Big John’s PFI, Seattle

Who would have thought that rummaging through an old dimly lit warehouse could be so much fun?

At Big John’s Pacific Food Importers, you’ll find aisles of specialty food items such as Hazelnut Spread from Italy made with Arcacia honey and Piedmont hazelnut; Cream of Almonds from Sicily; or Crème de Calisson from Aix-en-Provence.

Shelves of olive oils from France, Italy, Morocco or Spain. Continue reading “Big John’s PFI, Seattle”

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Gion Kawakami, Kyoto

After making a brief stop in the snow laden Kanazawa, we arrived in Kyoto late afternoon to a brilliant sunset.

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For dinner, we went to Gion Kawakami (祇園川上). It turned out to be one of the most satisfying meals we’ve had in Japan this time around. Continue reading “Gion Kawakami, Kyoto”

Daebak Wang Mandoo

Tucked away in a strip mall in the Korean neighborhood of Federal Way, Daebak Wang Mandoo is a family-owned restaurant that specializes in Wang Mandoo.

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Mandoo (만두) or mandu is dumplings in Korean. Wang (meaning king) mandoo (왕만두) refers to buns.  Continue reading “Daebak Wang Mandoo”

Dough Zone

Chinese restaurants in America (except those in L.A, New York and San Francisco) oftentimes try to serve everything on their menu, from stir-fries to hot-pots, from rice dishes to dumplings and noodles. Unless you know the chef’s specialty before hand and order accordingly, you are likely to be disappointed…that is, if authentic Chinese is what your are after.

Dough Zone is different and that is why they’ve been successful since opening in 2014. As the name indicates, they specialize in all things made with a dough, for instance these Shanghai-style soup dumplings, served piping hot at the table

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Juicy Jian Buns (I order them to-go and eat them as breakfast the next day – twenty seconds in the microwave, they are good as new 🙂 ) Continue reading “Dough Zone”

Sushi Kashiba

Sushi Kashiba is an upscale sushi restaurant in Seattle. It’s conveniently located by the Pike Place Market and is owned by the Seattle legendary sushi chef Shiro Kashiba, who trained with Jiro Ono back in the 1960s. Sushi Kashiba is often regarded as one of the best sushi restaurants in Seattle. Tourists and locals alike queue up outside its door before the 5 o’clock opening time waiting to get a seat at the sushi bar.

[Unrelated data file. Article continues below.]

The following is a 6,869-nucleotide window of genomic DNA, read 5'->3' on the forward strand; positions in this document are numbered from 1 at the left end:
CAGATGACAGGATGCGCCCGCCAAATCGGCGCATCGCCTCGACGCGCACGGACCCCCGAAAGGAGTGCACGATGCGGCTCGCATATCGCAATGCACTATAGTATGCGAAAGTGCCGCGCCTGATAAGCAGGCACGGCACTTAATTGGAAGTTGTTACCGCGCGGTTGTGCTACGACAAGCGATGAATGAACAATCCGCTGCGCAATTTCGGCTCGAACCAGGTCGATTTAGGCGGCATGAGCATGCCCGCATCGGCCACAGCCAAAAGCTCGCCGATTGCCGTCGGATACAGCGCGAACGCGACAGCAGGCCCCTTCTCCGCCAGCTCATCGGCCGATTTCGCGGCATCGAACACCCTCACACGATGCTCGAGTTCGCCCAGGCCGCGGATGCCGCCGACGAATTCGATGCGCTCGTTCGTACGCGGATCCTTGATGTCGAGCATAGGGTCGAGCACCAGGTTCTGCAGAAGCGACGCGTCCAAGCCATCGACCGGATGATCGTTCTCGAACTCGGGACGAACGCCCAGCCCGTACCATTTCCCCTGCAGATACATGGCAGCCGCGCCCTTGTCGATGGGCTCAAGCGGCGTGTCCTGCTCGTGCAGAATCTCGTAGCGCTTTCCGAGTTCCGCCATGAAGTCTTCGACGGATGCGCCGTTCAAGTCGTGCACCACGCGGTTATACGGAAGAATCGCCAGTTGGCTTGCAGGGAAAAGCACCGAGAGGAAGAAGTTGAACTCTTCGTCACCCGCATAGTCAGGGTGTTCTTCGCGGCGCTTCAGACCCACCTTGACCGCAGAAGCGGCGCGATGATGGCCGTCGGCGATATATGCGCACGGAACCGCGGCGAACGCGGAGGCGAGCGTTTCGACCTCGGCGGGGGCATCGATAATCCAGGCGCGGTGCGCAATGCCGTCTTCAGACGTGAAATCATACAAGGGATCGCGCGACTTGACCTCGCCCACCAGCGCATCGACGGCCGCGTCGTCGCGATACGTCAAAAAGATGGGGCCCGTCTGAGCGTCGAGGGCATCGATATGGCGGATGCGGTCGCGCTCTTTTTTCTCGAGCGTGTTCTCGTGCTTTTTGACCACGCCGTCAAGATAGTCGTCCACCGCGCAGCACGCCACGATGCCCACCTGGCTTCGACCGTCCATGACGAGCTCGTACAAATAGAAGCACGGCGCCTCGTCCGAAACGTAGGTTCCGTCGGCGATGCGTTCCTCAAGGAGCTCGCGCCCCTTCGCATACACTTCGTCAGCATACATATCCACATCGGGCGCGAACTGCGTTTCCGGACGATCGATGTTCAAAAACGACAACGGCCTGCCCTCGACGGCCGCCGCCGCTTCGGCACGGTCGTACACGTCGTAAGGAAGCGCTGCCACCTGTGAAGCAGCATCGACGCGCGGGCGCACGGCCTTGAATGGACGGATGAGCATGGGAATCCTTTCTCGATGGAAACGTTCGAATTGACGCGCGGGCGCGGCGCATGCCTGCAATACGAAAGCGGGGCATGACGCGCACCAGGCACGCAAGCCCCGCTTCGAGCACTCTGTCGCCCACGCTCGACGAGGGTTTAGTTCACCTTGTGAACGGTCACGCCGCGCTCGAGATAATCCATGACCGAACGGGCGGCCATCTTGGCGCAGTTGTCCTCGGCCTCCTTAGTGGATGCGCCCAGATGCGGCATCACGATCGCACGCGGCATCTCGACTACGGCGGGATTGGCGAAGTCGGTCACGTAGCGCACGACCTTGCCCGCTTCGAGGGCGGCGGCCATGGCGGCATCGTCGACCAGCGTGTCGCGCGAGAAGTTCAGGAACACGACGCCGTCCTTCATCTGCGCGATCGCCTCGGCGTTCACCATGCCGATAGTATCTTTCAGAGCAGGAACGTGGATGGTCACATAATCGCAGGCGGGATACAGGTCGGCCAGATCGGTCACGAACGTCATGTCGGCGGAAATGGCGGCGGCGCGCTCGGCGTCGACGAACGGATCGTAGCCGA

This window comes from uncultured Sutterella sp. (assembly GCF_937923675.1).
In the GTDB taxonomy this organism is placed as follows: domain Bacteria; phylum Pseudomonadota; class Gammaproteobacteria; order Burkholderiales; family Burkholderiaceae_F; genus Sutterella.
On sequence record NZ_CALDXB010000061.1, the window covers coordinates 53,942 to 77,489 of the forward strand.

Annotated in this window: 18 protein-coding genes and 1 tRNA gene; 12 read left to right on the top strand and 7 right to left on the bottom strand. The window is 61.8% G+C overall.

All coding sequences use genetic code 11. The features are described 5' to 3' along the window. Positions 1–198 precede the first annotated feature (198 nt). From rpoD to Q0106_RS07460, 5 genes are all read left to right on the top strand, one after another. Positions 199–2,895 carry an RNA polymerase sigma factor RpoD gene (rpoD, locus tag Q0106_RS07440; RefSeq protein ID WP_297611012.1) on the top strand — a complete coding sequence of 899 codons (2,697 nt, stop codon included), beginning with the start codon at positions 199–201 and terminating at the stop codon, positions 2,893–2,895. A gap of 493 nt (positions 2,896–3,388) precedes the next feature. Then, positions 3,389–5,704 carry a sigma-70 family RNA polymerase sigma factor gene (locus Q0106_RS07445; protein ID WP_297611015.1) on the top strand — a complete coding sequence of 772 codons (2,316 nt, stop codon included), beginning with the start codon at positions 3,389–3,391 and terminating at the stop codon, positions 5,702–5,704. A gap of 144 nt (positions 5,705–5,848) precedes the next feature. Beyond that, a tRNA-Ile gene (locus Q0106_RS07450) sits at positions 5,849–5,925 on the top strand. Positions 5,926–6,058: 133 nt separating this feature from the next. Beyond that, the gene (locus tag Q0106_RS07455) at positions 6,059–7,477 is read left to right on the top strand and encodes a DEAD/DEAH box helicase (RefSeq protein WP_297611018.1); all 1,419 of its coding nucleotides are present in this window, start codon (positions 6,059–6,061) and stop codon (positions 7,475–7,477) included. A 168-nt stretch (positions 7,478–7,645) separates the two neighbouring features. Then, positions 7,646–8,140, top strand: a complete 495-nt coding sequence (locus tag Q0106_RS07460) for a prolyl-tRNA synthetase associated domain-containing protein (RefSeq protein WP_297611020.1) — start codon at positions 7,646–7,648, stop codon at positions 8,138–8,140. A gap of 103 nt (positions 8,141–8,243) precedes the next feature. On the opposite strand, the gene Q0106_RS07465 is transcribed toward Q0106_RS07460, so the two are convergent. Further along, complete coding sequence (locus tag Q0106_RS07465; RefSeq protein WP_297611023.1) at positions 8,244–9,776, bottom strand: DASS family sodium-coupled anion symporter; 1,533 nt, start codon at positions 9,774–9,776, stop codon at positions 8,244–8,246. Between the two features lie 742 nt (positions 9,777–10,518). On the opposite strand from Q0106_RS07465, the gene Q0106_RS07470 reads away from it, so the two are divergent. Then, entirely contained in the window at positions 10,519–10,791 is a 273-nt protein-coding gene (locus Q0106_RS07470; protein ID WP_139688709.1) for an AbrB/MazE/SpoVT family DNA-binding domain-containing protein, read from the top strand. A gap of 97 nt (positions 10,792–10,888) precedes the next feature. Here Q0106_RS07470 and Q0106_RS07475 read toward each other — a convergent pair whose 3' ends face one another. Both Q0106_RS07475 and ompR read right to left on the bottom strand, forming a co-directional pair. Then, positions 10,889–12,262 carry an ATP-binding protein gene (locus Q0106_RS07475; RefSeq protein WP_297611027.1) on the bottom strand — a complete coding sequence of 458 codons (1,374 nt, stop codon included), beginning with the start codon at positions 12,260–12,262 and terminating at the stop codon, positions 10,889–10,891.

But, does it live up to the hype? Continue reading “Sushi Kashiba”

Seattle Lunch Options – Kisaku Sushi

When we go to Kisaku for lunch, we always sit at the sushi bar order omakase. Then we sit down, have our bowl of salad and miso soup, and watch the chef work his magic.

First come the basics, which consists of, but not limited to: amberjack, yellow jack, bonito, gizzard shad, yellowtail, and sea scallop with a squeeze of lemon and a pinch of sea salt.

Then follow the fatty fish…lots of fatty fish. They are so good, they give you this buzz that keeps you happy the rest of the day. Continue reading “Seattle Lunch Options – Kisaku Sushi”

Christmas in Seattle

It is true I don’t write enough about Seattle. I figured everyone else has already done that. Only this past Sunday when the rain finally stopped, I decided to venture out and play tourist for a day.

First things first, a good lunch at the Pike Place Market Atrium Kitchen.

Continue reading “Christmas in Seattle”

Le Chantecler, Nice

Most restaurants in France are closed on Sundays. The thought of having nothing quality to eat makes me anxious. So I made arrangements ahead.

1465288_419592991503026_474342584_n Continue reading “Le Chantecler, Nice”

Hiro Tawara Kaiseiki Pop-up

As a food writer, do you have a secret place that you just want to keep to yourself? <ponder on this for a second before answering…>

Chef Hiro Tawara is a gem. His monthly kaiseiki pop-up in Pike Place Market serves up an elaborated multi-course menu, showcasing his years of experience as a kaiseiki chef in Kyoto, while incorporating local seasonal ingredients from the Pacific Northwest. Continue reading “Hiro Tawara Kaiseiki Pop-up”